Digging deeper into picture books - Voices in the Park Anthony Browne is a former Children's Laureate and one of the foremost makers of picture books. He is known for his surreal and playful illustrations. The books are part of a game he plays with the readers. In his illustrations he draws on famous works of art but he also hides surprising images so that a tree takes on the shape of a hat or footprints become leaves. However, Voices in the Park is more than surreal entertainment. It is rich in many layers of meaning, and I have known children avidly discuss the story for over an hour. Activity one: In the beginning The children’s first meeting with the book… Begin by showing the cover and reading the title. What do the children think the book is going to be about? Many children suggest that it is to do with friendship because the dogs and the two children are together in pairs. Draw their attention to the title. What does it suggest to them? Make a list of ideas. These can be revisited after reading the book. Activity two: What do they think? Discuss pupils’ initial thoughts… Gather the children close on the carpet so that they can see the illustrations, or use multiple copies. Show each page and read the book straight through without stopping. I would then take children’s first reactions. In his wonderful book Tell Me (Thimble Press), Aidan Chambers suggests that a useful starting point for ‘Book Talk’ is to ask the children to list and discuss what they have liked, did not like as well as sharing any particular puzzles or patterns. These starting points will lead into fruitful [...]
Independent writing The aim of Talk for Writing is to grow independent writers. Here are some suggestions for how this can be achieved first in relation to narrative and then non-fiction. I then look at how such independence can be prepared for through the innovation stage of the imitation, innovation, independent application process. Independent narrative writing As the children build up experience of writing stories, there should also be opportunities to write freely, drawing on everything that they have been taught. At the end of units, many schools have developed short ‘really independent’ units where the teacher provides a motivating starting point and the children write whatever they wish. Children never become independent readers until they choose what to read, developing their own taste for different authors and styles; in the same way, children are not writers until they make their own choices about what to write. Here are a few examples of KS2 units that provide time for children to write entirely independently drawing on the taught units. Start from a great stimulus and then list the possibilities with the class. They can then choose what to write. Provide a number of days for them to plan, draft, edit and publish their own writing: Example 1: ‘Stranded’ The children have been shipwrecked on a desert island. The children could: • draw maps of the island; write diary entries and stories about the storm, logging the first few days of survival and even the rescue; • find images of desert islands and write an advert for an island holiday; • Invent their own island – draw the map and write a leaflet about its flora and fauna; • Write a monologue revealing the stranded sailor’s [...]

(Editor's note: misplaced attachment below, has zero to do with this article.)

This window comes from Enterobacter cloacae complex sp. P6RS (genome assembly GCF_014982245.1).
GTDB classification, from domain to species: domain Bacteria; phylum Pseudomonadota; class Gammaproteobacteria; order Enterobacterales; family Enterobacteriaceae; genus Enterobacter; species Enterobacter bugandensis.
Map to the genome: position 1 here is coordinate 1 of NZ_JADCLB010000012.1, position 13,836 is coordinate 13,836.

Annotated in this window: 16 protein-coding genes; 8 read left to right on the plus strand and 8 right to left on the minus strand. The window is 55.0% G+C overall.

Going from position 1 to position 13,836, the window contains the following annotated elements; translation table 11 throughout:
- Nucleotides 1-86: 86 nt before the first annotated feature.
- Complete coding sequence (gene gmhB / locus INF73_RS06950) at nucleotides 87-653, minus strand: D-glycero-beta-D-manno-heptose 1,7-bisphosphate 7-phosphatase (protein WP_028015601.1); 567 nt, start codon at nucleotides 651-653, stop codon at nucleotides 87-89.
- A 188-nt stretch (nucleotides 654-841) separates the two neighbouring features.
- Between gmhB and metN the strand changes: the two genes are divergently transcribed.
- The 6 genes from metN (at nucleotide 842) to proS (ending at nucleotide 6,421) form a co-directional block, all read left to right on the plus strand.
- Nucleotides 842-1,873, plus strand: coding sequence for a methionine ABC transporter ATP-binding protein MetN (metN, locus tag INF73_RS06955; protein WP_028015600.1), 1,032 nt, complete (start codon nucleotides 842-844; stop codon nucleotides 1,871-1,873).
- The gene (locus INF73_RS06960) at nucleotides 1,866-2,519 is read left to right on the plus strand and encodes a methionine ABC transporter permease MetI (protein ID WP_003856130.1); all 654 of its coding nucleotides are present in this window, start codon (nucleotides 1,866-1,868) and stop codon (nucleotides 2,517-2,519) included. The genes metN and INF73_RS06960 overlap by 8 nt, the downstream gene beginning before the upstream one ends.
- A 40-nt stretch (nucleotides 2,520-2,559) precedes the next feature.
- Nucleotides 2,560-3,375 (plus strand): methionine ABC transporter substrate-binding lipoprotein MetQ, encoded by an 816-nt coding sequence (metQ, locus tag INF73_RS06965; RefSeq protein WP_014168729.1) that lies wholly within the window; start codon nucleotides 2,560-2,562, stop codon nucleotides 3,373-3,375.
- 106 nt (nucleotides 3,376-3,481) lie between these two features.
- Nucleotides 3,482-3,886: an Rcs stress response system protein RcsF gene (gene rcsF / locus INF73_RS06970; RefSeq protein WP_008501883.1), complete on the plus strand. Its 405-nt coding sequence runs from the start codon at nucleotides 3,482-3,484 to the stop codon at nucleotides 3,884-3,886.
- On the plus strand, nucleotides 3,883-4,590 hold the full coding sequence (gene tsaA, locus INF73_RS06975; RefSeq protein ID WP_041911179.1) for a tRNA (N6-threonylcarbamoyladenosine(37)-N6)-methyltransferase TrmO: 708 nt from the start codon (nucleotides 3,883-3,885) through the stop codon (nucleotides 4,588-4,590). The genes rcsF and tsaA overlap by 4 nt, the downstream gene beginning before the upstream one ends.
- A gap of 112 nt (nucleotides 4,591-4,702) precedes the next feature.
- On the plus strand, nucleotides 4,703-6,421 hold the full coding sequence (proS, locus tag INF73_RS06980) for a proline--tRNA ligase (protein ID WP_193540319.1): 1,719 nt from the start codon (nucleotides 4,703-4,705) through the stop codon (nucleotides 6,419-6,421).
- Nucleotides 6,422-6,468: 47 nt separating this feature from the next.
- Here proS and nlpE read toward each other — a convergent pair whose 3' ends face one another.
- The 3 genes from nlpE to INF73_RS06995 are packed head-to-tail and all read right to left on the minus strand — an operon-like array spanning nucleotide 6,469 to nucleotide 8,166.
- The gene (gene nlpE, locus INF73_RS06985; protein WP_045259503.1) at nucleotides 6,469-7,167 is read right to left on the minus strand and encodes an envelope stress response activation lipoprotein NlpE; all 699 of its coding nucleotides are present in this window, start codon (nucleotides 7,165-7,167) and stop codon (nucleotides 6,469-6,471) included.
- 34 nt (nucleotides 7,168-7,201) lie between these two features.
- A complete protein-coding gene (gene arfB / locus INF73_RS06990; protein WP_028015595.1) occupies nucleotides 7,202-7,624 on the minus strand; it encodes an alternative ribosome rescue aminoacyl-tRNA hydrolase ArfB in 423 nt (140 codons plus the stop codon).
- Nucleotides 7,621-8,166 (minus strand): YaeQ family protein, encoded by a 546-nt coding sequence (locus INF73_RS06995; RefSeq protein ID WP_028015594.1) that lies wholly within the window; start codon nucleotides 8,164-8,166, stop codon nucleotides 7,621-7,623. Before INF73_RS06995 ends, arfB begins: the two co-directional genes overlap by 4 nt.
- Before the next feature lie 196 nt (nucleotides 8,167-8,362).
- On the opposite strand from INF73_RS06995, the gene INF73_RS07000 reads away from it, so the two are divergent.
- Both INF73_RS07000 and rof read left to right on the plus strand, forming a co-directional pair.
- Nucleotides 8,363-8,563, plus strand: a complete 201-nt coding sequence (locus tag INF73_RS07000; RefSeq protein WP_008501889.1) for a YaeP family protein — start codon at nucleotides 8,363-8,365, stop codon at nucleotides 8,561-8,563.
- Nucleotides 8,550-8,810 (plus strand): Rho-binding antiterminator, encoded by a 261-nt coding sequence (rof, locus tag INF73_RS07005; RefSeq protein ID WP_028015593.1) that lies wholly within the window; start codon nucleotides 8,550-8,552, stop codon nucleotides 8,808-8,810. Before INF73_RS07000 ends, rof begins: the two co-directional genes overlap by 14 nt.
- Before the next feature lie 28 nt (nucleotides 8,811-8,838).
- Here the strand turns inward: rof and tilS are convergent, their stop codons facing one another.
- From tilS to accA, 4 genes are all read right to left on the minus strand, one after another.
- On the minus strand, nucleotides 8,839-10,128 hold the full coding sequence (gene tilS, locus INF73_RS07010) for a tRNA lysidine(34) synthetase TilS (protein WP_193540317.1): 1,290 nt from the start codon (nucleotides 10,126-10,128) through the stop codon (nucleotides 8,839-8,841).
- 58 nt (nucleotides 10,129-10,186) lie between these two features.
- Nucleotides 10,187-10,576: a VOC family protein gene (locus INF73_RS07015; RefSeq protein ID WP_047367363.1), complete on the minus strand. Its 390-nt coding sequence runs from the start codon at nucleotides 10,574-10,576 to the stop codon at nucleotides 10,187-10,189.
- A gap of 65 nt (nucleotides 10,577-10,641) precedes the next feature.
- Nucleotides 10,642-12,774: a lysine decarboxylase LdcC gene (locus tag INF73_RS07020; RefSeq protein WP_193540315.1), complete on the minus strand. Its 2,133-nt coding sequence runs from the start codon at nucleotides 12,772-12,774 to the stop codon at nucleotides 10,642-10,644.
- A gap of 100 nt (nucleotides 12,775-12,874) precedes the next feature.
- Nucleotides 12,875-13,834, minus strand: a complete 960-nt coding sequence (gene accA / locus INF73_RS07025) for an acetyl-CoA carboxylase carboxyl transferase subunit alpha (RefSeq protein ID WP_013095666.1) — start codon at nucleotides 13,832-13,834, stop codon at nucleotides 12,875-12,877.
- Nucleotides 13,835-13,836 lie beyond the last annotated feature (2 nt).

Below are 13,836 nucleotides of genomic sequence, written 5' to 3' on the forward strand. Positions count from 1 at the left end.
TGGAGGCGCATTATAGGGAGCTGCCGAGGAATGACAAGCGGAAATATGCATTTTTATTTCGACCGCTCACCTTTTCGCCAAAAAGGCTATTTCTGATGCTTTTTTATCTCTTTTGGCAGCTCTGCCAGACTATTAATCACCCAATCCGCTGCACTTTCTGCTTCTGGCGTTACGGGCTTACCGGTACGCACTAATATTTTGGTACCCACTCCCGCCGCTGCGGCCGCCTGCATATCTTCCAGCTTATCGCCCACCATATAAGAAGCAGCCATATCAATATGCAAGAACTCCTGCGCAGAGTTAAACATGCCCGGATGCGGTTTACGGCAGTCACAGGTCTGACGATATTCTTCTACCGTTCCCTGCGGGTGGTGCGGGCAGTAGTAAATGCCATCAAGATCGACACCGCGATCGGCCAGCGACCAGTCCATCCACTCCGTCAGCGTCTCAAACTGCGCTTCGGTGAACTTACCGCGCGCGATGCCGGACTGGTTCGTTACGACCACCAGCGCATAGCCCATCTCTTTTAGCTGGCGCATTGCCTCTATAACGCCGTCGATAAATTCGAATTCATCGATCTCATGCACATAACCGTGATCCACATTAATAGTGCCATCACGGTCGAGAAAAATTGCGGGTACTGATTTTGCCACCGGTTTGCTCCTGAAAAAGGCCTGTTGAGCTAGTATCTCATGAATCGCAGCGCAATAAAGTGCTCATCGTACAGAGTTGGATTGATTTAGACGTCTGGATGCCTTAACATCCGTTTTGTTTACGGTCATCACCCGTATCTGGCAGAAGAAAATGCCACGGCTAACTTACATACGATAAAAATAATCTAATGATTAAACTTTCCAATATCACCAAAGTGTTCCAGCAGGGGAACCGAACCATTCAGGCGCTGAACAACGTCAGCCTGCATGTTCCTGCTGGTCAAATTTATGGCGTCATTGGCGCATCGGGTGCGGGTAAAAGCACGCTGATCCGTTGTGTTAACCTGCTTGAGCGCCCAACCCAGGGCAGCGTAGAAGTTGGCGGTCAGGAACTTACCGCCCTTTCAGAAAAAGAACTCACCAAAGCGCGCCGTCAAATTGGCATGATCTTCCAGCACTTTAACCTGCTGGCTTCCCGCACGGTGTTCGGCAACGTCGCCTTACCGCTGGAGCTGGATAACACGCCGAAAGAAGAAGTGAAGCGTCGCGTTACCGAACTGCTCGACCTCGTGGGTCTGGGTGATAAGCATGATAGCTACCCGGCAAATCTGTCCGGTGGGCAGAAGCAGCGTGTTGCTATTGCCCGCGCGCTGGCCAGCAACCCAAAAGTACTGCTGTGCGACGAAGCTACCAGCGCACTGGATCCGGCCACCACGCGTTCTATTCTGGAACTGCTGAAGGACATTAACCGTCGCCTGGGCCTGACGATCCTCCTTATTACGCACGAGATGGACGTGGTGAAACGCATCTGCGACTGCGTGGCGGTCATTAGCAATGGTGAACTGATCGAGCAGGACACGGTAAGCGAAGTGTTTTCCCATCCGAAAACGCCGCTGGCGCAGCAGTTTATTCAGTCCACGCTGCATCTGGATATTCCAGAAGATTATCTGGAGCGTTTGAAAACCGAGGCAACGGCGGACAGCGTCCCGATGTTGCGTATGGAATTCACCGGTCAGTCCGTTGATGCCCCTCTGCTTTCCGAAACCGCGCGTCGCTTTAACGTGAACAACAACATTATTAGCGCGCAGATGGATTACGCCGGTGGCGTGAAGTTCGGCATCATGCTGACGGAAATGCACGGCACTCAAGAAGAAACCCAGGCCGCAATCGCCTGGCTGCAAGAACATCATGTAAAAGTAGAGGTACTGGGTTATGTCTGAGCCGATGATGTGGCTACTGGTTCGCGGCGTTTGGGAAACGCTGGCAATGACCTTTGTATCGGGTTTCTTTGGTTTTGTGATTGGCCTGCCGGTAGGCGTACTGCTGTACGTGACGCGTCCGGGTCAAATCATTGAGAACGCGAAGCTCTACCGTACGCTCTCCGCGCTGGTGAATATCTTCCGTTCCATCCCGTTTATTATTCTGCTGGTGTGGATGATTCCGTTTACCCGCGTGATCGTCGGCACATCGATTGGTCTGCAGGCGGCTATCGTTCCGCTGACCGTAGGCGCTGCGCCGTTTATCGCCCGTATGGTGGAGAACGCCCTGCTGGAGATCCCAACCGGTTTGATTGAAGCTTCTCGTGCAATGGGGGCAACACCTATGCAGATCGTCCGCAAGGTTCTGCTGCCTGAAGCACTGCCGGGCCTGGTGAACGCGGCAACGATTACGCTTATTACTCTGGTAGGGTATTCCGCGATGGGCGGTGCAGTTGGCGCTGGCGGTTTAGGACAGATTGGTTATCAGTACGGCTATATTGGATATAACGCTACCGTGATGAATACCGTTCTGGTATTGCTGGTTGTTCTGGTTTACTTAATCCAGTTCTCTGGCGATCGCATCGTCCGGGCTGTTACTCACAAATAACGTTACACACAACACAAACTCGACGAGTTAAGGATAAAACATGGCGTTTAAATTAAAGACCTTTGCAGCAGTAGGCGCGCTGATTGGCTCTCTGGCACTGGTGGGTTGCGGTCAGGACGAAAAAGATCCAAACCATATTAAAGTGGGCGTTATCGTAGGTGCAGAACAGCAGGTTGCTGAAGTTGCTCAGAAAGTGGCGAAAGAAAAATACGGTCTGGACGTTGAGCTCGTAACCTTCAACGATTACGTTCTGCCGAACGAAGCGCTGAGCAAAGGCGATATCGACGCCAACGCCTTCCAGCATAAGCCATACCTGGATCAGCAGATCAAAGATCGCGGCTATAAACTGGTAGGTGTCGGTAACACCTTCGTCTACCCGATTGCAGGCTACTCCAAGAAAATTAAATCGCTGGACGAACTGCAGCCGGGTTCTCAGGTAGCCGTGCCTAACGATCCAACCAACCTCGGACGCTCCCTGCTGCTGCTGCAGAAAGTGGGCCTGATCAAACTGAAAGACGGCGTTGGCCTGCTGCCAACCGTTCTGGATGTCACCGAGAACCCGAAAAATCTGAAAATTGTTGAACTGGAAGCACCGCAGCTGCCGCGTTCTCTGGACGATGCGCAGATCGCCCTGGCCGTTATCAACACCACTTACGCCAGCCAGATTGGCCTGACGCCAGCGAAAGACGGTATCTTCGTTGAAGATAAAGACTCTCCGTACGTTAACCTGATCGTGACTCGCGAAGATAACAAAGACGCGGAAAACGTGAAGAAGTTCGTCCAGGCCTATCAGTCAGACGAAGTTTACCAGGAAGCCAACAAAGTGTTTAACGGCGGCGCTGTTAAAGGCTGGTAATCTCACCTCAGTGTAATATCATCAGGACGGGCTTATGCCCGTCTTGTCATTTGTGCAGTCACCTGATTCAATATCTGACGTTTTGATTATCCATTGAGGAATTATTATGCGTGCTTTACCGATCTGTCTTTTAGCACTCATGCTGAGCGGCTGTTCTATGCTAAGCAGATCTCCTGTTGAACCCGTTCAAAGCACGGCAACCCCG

Short Story Competition - Winners' Stories In the summer 2016 newsletter we ran a competition looking for stories of no more than 400 words that could be used as model texts for Talk for Writing. We received a number of entries, four of which stood out as prize winners. Each of these stories are downloadable below for you to use in class. Congratulations to Chris Farnen, Richard Johnson, Jackie Livermore and Heidi Simpson on their winning entries! Morgan and his Magical Maths Underpants by Chris Farnen. Suitable for a Year 2 class. Morgan and his Magical Maths Underpants PDF The Legend of Bowerman’s Nose by Richard Johnson. Suitable for a Year 2 class. The Legend of Bowerman’s Nose PDF The Unusual House by Jackie Livermore. Suitable for a Year 4 class. The Unusual House PDF Through the Forest by Heidi Simpson. Suitable for a Year 2 class. Through the Forest PDF
Click below to download a PDF of teachers' notes written by Pie Corbett which accompany the book Tell Me a Dragon by Jackie Morris. To preview these notes before downloading the PDF, click here. Download a PDF version of the document here.
This document is a downloadable connectives phrase bank for children to use in a variety of different contexts. This is the document referenced in the 'Year-on-year progression' document. Download a Word version of the document here.
In this two-page document written by Pie Corbett, Pie explains how it can be useful for children to use writing toolkits when constructing a narrative. Pie focuses on using writing toolkits in these areas: 1. Characterisation and dialogue 2. Description – people, places, objects, creatures 3. Dilemma - suspense and action and 4. Crafting the opening and ending Download as a PDF document
Many schools now use the Imitate, Innovate and Invent process to teach writing using the Talk for Writing approach. However, out of the three stages, it seems to be the Invent stage that can prove to be the most challenging. So how do you successfully invent a brand new story that is of a similar quality to an innovated one? In this downloadable PDF document Talk4Writing expert Maria Richards gives her advice. Download document as a PDF Maria has also adapted Pie Corbett's generic story plots and created a document which should help provide guidance to pupils on how to structure a story. You can download this free resource below. Download document as a PDF